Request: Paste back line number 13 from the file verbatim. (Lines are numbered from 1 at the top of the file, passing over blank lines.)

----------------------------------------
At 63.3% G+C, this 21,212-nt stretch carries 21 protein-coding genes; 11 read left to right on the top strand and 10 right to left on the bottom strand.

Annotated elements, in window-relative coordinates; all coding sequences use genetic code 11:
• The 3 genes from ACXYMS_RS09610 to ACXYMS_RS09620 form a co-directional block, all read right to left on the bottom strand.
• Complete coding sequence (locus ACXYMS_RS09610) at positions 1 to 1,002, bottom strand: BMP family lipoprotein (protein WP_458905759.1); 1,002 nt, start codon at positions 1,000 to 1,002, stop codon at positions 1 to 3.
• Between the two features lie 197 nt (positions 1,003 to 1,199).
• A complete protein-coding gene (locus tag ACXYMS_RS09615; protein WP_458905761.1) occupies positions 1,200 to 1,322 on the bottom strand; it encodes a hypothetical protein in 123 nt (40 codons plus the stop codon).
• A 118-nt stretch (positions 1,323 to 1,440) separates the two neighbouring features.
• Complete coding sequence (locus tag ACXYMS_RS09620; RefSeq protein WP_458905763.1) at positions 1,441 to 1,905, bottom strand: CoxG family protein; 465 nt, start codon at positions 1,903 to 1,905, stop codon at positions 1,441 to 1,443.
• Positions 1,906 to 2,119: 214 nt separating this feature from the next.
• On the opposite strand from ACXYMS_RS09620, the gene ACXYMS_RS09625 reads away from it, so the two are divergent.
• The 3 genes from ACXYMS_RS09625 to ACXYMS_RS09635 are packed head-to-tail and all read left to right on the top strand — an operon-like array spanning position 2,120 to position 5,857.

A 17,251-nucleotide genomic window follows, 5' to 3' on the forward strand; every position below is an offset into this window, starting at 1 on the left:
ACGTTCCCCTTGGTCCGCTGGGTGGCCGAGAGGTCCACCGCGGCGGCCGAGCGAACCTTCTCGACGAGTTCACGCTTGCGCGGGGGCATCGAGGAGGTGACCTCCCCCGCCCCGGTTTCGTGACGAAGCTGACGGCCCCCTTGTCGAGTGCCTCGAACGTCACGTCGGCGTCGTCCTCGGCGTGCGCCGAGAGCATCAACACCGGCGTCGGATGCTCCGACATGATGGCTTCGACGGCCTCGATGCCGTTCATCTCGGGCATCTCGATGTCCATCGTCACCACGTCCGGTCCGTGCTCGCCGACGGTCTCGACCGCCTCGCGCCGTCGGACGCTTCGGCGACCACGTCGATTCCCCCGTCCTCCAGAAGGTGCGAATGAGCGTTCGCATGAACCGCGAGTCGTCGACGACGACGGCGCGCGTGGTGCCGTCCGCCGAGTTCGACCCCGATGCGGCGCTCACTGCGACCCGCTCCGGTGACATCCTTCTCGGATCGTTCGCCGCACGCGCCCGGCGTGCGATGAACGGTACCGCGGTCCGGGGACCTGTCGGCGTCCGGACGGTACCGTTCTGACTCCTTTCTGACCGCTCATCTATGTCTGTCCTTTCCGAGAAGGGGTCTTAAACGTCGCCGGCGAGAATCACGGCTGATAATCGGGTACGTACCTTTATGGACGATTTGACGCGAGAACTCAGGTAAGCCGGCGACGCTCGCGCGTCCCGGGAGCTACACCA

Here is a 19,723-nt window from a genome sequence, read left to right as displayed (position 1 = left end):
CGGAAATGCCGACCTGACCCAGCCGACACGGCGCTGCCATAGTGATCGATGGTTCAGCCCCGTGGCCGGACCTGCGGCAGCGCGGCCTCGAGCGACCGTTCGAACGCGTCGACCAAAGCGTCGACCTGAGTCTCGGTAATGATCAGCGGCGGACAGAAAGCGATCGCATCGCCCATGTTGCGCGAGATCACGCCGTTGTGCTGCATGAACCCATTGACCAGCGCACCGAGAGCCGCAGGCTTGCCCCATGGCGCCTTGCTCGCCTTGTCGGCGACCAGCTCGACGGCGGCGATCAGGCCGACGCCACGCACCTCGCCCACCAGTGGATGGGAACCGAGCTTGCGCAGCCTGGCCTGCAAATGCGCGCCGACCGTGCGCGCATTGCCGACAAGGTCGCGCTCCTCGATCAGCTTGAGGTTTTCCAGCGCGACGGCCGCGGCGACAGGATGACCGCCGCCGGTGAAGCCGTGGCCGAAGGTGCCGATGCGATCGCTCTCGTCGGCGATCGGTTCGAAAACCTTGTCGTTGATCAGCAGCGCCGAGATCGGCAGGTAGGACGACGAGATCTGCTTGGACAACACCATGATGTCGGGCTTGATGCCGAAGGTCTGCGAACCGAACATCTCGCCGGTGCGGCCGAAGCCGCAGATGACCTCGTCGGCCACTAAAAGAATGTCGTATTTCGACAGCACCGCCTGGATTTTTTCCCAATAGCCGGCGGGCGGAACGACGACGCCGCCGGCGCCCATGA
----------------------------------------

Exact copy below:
ACGTTCCCCTTGGTCCGCTGGGTGGCCGAGAGGTCCACCGCGGCGGCCGAGCGAACCTTCTCGACGAGTTCACGCTTGCGCGGGGGCATCGAGGAGGTGACCTCCCCCGCCCCGGTTTCGTGACGAAGCTGACGGCCCCCTTGTCGAGTGCCTCGAACGTCACGTCGGCGTCGTCCTCGGCGTGCGCCGAGAGCATCAACACCGGCGTCGGATGCTCCGACATGATGGCTTCGACGGCCTCGATGCCGTTCATCTCGGGCATCTCGATGTCCATCGTCACCACGTCCGGTCCGTGCTCGCCGACGGTCTCGACCGCCTCGCGCCGTCGGACGCTTCGGCGACCACGTCGATTCCCCCGTCCTCCAGAAGGTGCGAATGAGCGTTCGCATGAACCGCGAGTCGTCGACGACGACGGCGCGCGTGGTGCCGTCCGCCGAGTTCGACCCCGATGCGGCGCTCACTGCGACCCGCTCCGGTGACATCCTTCTCGGATCGTTCGCCGCACGCGCCCGGCGTGCGATGAACGGTACCGCGGTCCGGGGACCTGTCGGCGTCCGGACGGTACCGTTCTGACTCCTTTCTGACCGCTCATCTATGTCTGTCCTTTCCGAGAAGGGGTCTTAAACGTCGCCGGCGAGAATCACGGCTGATAATCGGGTACGTACCTTTATGGACGATTTGACGCGAGAACTCAGGTAAGCCGGCGACGCTCGCGCGTCCCGGGAGCTACACCA